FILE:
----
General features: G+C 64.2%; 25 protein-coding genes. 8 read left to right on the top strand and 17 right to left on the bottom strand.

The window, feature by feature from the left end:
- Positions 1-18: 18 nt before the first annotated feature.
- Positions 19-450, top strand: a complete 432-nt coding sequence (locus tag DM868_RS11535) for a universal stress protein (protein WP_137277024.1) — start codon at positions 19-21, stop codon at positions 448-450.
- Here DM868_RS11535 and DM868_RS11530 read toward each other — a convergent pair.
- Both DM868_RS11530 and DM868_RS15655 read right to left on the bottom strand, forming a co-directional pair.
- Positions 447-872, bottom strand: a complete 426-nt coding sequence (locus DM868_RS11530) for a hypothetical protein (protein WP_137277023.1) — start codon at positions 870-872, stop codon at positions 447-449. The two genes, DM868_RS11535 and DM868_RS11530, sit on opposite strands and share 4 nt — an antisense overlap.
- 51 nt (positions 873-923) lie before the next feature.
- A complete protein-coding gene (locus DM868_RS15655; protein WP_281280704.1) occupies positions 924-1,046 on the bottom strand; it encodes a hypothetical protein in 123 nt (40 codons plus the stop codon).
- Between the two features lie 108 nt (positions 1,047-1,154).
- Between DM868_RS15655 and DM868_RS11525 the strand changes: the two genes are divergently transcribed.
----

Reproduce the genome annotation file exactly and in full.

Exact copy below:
General features: G+C 64.2%; 25 protein-coding genes. 8 read left to right on the top strand and 17 right to left on the bottom strand.

The window, feature by feature from the left end:
- Positions 1-18: 18 nt before the first annotated feature.
- Positions 19-450, top strand: a complete 432-nt coding sequence (locus tag DM868_RS11535) for a universal stress protein (protein WP_137277024.1) — start codon at positions 19-21, stop codon at positions 448-450.
- Here DM868_RS11535 and DM868_RS11530 read toward each other — a convergent pair.
- Both DM868_RS11530 and DM868_RS15655 read right to left on the bottom strand, forming a co-directional pair.
- Positions 447-872, bottom strand: a complete 426-nt coding sequence (locus DM868_RS11530) for a hypothetical protein (protein WP_137277023.1) — start codon at positions 870-872, stop codon at positions 447-449. The two genes, DM868_RS11535 and DM868_RS11530, sit on opposite strands and share 4 nt — an antisense overlap.
- 51 nt (positions 873-923) lie before the next feature.
- A complete protein-coding gene (locus DM868_RS15655; protein WP_281280704.1) occupies positions 924-1,046 on the bottom strand; it encodes a hypothetical protein in 123 nt (40 codons plus the stop codon).
- Between the two features lie 108 nt (positions 1,047-1,154).
- Between DM868_RS15655 and DM868_RS11525 the strand changes: the two genes are divergently transcribed.